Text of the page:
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  • thomaswikstrom

About My Painting Technique

If I paint from a live model or out in nature, I usually measure what I see with a stick or pen and then draw with a charcoal how I want to place the object on the canvas. Now I would have to paint "plain air" or what would also be called "alla prima". However, I could always finish the painting later by taking a photo of the model or nature, or simply paint from memory with obvious alternations.

When painting from a picture

I do not start painting on a white canvas. I rather ground the canvas with a warm light ochre color before I draw up the grid. I mix a dark umber acrylic color with white gesso to get that ochre. For portraits, this is helpful as it gives a supporting undertone. For marina sea paintings, where there is also a lot of sky, I color the canvas with a turquoise color. If it is an interior painting, maybe a "still life" with a dark background, I pre-ground the canvas with a dark color. I generally then mix in blue with brown umber.

On the picture of choice, I draw up a grid with equal squares so that when I draw up the picture, I get the scale right. Generally, I draw around 10x10 cm grid with a charcoal-pen, which will be enough to follow where the lines and contours go on the picture. Of course, the size of the grid depends on the size of the canvas and how I want re-scale the picture.

I would never use a photographic method by projecting the picture or a drawing on the canvas since it inhibits the practice of skillful viewing the object for composing the art. By learning to observe, I find it much easier to mix colors and paint.

After drawing up the composition on the canvas, I will simply fill in with a grissaile first layer. However, grissaile means a grey tone whereas for the choice of color I rather follow for example Rembrandt´s color tone of umber. Sometimes, I will still add some blue (for background) and burnt sienna with white for a warmer tone in the first layer. There is no need to worry about the right color mixing and whether the composition is correct or not to your liking at this first layer. I use turpentine as medium at the first simple layer as it will dry fast so I only need to wait some few days.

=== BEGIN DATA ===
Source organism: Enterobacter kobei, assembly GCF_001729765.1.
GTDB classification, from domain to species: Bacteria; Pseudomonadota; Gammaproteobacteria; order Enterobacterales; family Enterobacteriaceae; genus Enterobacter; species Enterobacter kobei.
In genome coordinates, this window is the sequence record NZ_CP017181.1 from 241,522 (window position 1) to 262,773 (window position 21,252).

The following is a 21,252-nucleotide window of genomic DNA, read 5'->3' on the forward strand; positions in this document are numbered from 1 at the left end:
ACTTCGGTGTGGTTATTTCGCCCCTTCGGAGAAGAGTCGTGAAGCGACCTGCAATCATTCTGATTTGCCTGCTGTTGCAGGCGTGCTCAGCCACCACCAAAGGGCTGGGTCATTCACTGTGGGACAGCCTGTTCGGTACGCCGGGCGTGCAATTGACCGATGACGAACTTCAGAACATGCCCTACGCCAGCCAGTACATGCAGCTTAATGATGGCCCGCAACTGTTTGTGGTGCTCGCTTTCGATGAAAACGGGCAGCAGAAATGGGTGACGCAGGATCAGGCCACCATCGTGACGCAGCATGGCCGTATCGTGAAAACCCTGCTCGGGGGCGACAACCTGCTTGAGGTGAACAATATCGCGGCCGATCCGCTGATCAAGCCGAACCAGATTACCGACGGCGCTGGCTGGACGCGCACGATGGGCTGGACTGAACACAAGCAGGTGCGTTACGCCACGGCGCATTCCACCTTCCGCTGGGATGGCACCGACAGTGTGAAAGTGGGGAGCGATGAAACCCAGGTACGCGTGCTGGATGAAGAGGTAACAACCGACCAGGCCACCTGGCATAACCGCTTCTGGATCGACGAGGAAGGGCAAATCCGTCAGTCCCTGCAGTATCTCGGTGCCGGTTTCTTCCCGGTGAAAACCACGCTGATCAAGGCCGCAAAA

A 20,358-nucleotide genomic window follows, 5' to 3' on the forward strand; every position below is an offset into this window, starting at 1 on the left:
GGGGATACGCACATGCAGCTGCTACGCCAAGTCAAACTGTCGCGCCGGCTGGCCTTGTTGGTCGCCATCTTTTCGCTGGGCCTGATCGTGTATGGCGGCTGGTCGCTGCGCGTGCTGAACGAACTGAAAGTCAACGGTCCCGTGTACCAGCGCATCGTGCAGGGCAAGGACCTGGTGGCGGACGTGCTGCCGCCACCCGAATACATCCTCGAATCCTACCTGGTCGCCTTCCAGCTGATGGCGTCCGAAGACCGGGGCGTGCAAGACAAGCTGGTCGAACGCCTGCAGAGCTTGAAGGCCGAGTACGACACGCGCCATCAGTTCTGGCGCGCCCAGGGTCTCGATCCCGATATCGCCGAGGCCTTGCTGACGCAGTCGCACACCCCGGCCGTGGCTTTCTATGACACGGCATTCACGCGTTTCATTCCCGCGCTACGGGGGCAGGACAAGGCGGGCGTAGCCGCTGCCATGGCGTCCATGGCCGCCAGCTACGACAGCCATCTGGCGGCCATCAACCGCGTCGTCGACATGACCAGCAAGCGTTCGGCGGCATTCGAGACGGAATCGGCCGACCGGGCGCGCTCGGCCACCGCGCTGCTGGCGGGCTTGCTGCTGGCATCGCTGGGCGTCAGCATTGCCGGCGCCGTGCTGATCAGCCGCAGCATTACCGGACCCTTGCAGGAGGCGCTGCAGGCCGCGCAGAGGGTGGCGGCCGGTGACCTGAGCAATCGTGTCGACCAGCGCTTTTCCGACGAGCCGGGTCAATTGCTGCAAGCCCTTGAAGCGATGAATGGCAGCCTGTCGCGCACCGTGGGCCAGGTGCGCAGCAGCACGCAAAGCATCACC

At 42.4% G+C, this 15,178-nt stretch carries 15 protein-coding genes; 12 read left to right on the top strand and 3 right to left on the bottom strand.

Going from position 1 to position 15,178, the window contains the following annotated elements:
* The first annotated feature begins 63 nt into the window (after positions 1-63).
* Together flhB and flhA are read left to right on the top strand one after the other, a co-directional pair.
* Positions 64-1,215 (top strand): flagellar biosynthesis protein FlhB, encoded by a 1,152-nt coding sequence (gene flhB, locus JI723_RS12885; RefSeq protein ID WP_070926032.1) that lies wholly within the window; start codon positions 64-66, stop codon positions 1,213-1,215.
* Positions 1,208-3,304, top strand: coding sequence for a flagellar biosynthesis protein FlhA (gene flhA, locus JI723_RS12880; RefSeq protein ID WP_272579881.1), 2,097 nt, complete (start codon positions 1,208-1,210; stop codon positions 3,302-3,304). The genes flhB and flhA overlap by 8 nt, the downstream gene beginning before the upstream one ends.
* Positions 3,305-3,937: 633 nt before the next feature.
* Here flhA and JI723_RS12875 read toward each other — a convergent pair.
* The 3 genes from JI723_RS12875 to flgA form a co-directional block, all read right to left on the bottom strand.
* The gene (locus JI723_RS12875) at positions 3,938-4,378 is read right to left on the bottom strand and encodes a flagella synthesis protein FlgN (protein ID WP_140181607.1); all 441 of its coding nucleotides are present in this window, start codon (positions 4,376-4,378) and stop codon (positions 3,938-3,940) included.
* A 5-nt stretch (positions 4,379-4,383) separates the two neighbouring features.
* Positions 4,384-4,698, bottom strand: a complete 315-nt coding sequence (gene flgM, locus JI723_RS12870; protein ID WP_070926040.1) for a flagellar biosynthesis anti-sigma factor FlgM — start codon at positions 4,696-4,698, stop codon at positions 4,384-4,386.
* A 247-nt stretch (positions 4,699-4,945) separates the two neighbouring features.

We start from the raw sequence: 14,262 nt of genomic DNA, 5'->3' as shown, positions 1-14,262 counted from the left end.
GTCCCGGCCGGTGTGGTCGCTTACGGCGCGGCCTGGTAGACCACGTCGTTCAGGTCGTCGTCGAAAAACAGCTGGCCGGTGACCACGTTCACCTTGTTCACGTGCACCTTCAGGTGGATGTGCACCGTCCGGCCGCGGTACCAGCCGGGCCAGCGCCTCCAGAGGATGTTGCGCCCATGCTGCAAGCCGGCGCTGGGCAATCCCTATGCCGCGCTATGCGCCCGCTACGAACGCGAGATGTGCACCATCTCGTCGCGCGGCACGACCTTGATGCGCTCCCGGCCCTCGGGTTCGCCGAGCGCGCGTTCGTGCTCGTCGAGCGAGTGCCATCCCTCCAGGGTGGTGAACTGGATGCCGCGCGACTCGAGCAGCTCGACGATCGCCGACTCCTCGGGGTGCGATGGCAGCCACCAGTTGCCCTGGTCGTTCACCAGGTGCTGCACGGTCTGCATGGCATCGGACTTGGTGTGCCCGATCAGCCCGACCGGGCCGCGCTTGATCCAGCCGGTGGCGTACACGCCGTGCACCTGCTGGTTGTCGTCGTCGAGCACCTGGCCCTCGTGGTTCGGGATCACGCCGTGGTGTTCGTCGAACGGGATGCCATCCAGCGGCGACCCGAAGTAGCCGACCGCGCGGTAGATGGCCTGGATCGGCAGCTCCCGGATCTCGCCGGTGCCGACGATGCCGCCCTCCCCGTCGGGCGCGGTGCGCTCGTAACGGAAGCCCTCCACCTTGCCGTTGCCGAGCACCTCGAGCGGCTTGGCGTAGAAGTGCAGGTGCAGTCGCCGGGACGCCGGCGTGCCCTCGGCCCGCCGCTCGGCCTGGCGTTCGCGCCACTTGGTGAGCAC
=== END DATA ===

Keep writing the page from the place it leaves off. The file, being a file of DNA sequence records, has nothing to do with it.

Keep it simple, at ease, to maintain the fun and most needed patience. I have seen painters putting too much pressure at the very first brush draws, and a struggle has occurred between them and painting on the canvas.

On the second layer I will use linseed oil as medium to the colors. As for the palette, I use plexiglass, which I have colored on the backside with greyish white. It is easy to clean and works better for me in general.

I keep the color scheme on the palette very simple:

· white in the middle

· umber, burnt sienna, yellow ochre, yellow and cadmium red on the top of the palette

· blue (which blue(s) depend on the composition) and green (I often rather mix blue and yellow for my green of choice) on the left down corner of the palette

· Payne´s grey and black on the down right corner of the palette

Keeping the colors in the same place makes it easier for the mind when mixing the right color tone or shade for each painting. Well, towards the end of a sitting session, my palette though looks more like an experimental mess.

The last third layer will include all the detailed work - objects getting the right light, shadow and form. For me, a painting must have a thick worked surface of many layers that truly cover, therefore I would even put a complete third cover. The only different approach would be if I make a "plain air" painting, which means I will have to paint "alla prima" where I start with the background and work successively towards what is presented in the foreground.

Glazing with a very transparent (thin) color and much medium is very effective for further getting a visual reflection and depth to painted objects like eyes, hair, porcelain, glass, metals, etc. However, after glazing it will take a long time to dry. I might have to wait more than 6 months before I apply varnish. I always apply a layer (or two) of varnish not only because it protects the painted surface but also because it gives it a classic look.

For me, oil painting is intentional work and a form of meditation, not an abstract expressionistic "slash it on" of whatever colors come to mind. As fast and hurried abstract art has been done, it easily gets equally quickly boring to look at, if you know what I mean. The same goes for me with classical music; it needs to follow the nature of harmonies and not go off into 12-tone modern orchestral chaos. Of course, that is always a matter of opinion and individual taste.

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